We have characterized a member of the stress-associated protein (SAP) gene family from Sorghum bicolor (SbSAP14) with A20 and AN1 zinc-finger domains. Expression profiling revealed that SbSAP14 is specifically induced in response to dehydration, salt, and oxidative stress as well as abscisic acid treatment. During the early stage of salt stress, overexpression of SbSAP14 was able to prevent yellowing and withering of the leaf tip of rice plants. Measurements of malondialdehyde, ion leakage, and chlorophyll content demonstrated that transgenic rice had an enhanced tolerance to oxidative damage caused by salt stress. Under prolonged salt stress, transgenic rice plants had a higher seed germination rate and higher percentage seedling survival than wild-type (WT) plants. Importantly, in vivo and in situ assays revealed that the accumulation of reactive oxygen species in transgenic rice plants was significantly lower than that in WT plants. Among the six antioxidant genes tested, APX2, CatB, CatC, and SodA1 showed a higher expression level in transgenic rice than in WT rice. Based on these results, we propose that SbSAP14 may play a key role in antioxidant defense systems and possibly be involved in the induction of antioxidant genes in plants, suggesting a possible mechanism of the SAP gene family in stress defense response.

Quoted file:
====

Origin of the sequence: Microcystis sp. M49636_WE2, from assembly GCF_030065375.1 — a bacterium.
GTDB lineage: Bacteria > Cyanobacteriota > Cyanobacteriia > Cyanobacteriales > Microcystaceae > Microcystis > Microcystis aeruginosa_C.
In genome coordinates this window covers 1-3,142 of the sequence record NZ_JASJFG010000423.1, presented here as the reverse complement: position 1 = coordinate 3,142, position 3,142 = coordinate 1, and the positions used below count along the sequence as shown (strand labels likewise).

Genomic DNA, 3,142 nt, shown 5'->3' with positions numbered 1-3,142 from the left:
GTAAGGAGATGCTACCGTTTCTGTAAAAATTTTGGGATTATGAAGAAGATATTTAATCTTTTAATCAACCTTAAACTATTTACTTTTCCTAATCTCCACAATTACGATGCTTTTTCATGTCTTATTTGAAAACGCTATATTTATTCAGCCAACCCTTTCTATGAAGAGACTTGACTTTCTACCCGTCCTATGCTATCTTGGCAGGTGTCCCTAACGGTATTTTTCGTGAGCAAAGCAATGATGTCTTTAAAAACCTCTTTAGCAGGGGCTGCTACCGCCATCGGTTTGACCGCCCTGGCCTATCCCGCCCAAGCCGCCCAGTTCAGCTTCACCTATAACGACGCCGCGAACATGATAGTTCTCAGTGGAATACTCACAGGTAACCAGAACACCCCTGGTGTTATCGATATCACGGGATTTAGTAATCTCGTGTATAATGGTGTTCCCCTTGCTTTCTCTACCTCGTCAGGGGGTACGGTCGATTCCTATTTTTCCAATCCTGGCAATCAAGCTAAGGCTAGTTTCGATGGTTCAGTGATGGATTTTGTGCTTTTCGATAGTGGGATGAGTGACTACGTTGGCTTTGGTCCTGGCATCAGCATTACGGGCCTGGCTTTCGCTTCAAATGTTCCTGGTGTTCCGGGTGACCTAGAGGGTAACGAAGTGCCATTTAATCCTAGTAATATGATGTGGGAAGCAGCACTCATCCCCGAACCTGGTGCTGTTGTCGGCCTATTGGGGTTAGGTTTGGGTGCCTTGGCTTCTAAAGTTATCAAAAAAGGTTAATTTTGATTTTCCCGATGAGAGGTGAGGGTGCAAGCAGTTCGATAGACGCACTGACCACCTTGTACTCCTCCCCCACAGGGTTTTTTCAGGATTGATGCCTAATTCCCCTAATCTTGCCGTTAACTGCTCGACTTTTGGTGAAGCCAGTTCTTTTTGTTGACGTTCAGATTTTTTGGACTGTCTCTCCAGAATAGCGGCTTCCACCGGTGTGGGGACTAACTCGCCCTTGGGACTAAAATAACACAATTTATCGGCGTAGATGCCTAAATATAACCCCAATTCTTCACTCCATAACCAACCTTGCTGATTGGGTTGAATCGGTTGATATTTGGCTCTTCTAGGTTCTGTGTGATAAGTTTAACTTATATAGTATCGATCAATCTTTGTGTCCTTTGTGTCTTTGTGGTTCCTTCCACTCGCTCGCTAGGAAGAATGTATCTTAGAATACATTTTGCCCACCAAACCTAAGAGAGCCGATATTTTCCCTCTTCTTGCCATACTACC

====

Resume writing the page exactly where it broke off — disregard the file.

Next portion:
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Molecular Breeding
Department of Biology

Wang, Y. (Yinghua), Zhang, L. (Lingrui), Zhang, L. (Lili), Xing, T, Peng, J. (Jianzong), Sun, S. (Shulan), … Wang, X. (Xiaojing). (2013). A novel stress-associated protein SbSAP14 from Sorghum bicolor confers tolerance to salt stress in transgenic rice. Molecular Breeding, 32(2), 437–449. doi:10.1007/s11032-013-9882-4